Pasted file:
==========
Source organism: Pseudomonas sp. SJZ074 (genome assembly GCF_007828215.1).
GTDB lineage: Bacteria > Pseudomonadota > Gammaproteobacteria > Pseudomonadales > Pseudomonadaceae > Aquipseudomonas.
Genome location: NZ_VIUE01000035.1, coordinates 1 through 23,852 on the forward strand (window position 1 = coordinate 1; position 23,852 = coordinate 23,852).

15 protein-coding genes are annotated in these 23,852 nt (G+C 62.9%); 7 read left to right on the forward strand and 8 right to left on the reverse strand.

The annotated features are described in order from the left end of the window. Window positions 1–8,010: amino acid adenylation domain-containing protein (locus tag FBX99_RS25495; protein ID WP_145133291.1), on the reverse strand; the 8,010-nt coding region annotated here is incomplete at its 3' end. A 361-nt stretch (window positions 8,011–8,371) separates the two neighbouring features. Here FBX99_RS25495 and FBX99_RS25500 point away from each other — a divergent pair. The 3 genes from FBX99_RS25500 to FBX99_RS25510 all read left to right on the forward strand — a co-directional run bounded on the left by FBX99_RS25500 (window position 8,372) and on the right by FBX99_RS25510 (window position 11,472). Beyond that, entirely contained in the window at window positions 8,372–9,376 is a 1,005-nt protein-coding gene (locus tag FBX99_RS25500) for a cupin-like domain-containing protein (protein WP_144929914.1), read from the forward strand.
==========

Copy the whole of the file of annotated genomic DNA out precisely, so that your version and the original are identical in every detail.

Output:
Source organism: Pseudomonas sp. SJZ074 (genome assembly GCF_007828215.1).
GTDB lineage: Bacteria > Pseudomonadota > Gammaproteobacteria > Pseudomonadales > Pseudomonadaceae > Aquipseudomonas.
Genome location: NZ_VIUE01000035.1, coordinates 1 through 23,852 on the forward strand (window position 1 = coordinate 1; position 23,852 = coordinate 23,852).

15 protein-coding genes are annotated in these 23,852 nt (G+C 62.9%); 7 read left to right on the forward strand and 8 right to left on the reverse strand.

The annotated features are described in order from the left end of the window. Window positions 1–8,010: amino acid adenylation domain-containing protein (locus tag FBX99_RS25495; protein ID WP_145133291.1), on the reverse strand; the 8,010-nt coding region annotated here is incomplete at its 3' end. A 361-nt stretch (window positions 8,011–8,371) separates the two neighbouring features. Here FBX99_RS25495 and FBX99_RS25500 point away from each other — a divergent pair. The 3 genes from FBX99_RS25500 to FBX99_RS25510 all read left to right on the forward strand — a co-directional run bounded on the left by FBX99_RS25500 (window position 8,372) and on the right by FBX99_RS25510 (window position 11,472). Beyond that, entirely contained in the window at window positions 8,372–9,376 is a 1,005-nt protein-coding gene (locus tag FBX99_RS25500) for a cupin-like domain-containing protein (protein WP_144929914.1), read from the forward strand.